Life is precious to most of us. With reluctance we part from it. Even suicides seldom kill themselves at their first attempt. Confronted with death we fight or flee. Our hearts pound. The whole world seems supernaturally charged for hours after a close brush with death. So great is mankind’s distate for perishing that ancient peoples filled pyramids and burial mounds with tools for the next life. Fittingly then, life is the great promise of the gospel (Matt. 25:46; John 11:25,25; James 1:12; Rev. 2:7).

Daily we see people excuse the wrong they have done. They justify sins and rationalize failures. It is hard to live with condemnation. Rather than face shame, many people have taken their own lives. We long to be righteous. God holds righteousness in store for us, too ( II Tim. 4:7,8). Christ promises to dress us in pure white garments— robes symbolizing the righteousness that covers us (Rev. 3:5; cf Matt. 22:12).

Terrible crimes are recorded of men and women determined to attain power. Livia poisoned the potential rivals of Tiberius. Stalin exterminated his opposition. Communists wiped out local leaders in many countries. Philip of Macedon disunited his neighbors. For every George Washington who assumed power reluctantly and exercised it with restraint, history records hundreds who stopped at nothing to grab power. Everyone sometimes dreams of power. How often we hear, “If I were in charge, the first thing I’d do is…” God meets this desire, too, for he promises us we shall one day rule with Christ (Rev. 22:5; 3:21).

God has a manna to satisfy each longing of the human heart. What God has promised to us, we need not be ashamed to pursue. It cannot corrupt us. The secret lies in the essential nature of God’s gifts.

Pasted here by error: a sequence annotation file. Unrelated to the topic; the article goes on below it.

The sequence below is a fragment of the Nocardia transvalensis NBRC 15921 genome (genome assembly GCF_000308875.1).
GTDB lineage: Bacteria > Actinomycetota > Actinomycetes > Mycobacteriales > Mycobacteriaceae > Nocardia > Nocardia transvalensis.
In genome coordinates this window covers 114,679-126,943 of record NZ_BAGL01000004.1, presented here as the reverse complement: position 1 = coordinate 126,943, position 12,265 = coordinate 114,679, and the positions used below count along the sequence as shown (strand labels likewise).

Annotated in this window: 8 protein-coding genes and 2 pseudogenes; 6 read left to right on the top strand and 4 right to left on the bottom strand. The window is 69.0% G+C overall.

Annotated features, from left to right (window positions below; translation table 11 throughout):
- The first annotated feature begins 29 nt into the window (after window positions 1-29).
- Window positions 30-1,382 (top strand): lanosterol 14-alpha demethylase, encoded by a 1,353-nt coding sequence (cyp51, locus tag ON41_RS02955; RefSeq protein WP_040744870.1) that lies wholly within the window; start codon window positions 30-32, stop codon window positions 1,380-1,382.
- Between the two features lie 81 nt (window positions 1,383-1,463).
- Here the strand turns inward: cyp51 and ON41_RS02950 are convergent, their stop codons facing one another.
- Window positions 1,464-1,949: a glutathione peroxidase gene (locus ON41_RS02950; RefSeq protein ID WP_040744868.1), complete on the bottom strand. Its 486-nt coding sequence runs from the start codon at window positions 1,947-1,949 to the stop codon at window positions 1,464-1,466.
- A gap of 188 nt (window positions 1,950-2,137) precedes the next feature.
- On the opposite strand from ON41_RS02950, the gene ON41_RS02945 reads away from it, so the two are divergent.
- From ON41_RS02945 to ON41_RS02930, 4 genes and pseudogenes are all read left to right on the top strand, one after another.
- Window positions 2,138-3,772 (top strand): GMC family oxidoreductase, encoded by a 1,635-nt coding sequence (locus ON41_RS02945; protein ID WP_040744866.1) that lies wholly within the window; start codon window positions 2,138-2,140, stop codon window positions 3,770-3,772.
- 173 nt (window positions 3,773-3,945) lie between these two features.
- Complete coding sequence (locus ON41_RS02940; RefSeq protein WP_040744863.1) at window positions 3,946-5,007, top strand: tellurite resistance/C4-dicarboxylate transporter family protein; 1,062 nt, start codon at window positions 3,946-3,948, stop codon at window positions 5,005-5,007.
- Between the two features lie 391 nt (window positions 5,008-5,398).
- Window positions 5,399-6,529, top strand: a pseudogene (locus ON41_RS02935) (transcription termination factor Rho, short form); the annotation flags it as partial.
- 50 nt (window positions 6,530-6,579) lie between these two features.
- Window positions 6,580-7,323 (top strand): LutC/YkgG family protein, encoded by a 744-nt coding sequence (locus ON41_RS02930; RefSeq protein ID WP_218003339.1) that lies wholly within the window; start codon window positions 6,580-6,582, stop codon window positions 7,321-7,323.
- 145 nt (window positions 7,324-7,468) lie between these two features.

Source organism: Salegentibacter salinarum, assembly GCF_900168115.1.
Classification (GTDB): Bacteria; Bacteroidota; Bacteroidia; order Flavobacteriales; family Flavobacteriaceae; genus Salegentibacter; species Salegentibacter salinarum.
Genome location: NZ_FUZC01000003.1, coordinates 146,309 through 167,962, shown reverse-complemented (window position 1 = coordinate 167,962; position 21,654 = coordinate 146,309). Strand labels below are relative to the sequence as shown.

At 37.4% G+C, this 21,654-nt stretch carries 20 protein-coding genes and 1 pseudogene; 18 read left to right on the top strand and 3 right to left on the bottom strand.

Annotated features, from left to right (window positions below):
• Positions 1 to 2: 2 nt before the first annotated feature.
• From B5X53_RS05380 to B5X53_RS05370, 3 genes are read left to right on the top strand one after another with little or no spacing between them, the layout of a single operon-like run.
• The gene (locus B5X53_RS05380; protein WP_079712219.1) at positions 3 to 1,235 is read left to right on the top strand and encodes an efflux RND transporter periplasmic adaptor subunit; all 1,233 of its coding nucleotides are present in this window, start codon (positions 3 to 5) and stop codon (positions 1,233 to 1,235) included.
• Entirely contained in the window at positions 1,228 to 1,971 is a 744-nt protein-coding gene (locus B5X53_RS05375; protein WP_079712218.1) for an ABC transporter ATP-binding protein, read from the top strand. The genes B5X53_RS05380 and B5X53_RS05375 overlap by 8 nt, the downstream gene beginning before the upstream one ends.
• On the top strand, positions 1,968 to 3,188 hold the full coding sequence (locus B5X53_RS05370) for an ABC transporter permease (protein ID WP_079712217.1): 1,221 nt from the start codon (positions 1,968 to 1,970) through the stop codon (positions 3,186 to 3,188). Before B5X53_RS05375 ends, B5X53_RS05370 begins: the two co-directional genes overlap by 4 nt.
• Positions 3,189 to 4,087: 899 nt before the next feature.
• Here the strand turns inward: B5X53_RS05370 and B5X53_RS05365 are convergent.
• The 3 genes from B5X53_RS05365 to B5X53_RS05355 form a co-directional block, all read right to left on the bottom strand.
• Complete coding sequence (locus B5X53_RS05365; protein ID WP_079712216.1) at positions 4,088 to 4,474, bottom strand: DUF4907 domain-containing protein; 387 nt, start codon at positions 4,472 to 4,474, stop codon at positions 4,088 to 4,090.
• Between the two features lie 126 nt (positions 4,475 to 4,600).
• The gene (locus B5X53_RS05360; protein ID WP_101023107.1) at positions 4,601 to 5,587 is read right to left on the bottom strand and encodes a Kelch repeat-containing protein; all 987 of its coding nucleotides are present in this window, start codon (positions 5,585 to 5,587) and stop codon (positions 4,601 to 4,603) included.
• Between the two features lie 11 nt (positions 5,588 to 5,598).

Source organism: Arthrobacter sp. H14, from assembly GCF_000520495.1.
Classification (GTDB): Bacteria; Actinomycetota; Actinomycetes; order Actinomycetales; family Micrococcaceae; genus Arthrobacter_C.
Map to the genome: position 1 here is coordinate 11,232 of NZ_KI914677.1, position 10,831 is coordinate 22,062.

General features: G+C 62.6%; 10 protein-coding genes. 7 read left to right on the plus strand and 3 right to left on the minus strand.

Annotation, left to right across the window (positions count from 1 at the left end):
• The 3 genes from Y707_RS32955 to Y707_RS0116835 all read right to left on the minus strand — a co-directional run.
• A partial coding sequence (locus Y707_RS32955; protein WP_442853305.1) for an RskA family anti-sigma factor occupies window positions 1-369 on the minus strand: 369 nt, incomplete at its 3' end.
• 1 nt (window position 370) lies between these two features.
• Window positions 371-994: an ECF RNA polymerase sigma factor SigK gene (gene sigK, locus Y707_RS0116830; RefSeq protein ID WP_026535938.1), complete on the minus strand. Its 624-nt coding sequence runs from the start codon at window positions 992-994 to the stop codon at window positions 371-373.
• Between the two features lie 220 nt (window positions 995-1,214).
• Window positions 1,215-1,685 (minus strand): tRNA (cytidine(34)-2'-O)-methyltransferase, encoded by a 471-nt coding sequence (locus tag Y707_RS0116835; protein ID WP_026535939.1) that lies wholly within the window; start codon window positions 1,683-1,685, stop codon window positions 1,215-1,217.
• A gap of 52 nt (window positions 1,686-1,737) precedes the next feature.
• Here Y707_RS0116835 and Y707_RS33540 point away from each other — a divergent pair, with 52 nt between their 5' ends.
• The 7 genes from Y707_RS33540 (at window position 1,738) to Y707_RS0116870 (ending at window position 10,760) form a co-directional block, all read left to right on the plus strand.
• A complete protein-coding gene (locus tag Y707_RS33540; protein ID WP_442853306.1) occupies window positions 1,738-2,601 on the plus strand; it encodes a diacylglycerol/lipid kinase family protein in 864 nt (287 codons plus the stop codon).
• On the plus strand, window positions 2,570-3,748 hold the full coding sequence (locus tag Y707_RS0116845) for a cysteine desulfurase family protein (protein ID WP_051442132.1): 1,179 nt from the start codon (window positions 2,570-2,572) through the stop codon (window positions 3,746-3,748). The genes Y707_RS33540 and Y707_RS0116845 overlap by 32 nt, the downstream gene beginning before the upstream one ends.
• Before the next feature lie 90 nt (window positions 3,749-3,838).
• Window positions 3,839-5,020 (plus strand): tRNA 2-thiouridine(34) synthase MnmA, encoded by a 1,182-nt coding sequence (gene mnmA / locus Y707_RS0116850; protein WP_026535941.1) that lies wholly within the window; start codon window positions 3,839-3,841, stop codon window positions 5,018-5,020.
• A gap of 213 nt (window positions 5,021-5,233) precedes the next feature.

The Secret of Rewards

Rewards cannot corrupt because they are God’s gift of himself to us. Would we have light? Christ is light (John 8:12). Would we find peace? Christ is our peace (Eph. 2:14). Do we desire righteousness? He is our righteousness (2 Cor. 5:21). Christ is life (John 11:25), truth (John 14:6), bread, water (John 6:35) , and love (Eph. 3:18). With him are worthy tasks (Col 3:23). Christ is God’s power (Col. 1:15-19) and we are in him.

Do you love music? We shall hear music praising God, such as we have never before heard (Rev. 5:8-10). Are we eager for adventure, research, new prospects? We have all eternity to contemplate and worship our infinite God, enjoying new vistas of spiritual enlightenment. Do you love a good story? What millions of tales we will hear from saints of all eras, each telling what God did for him or her. Do you appreciate good company? We will walk with beings so glorious that to see them while in these bodies might cause us to swoon.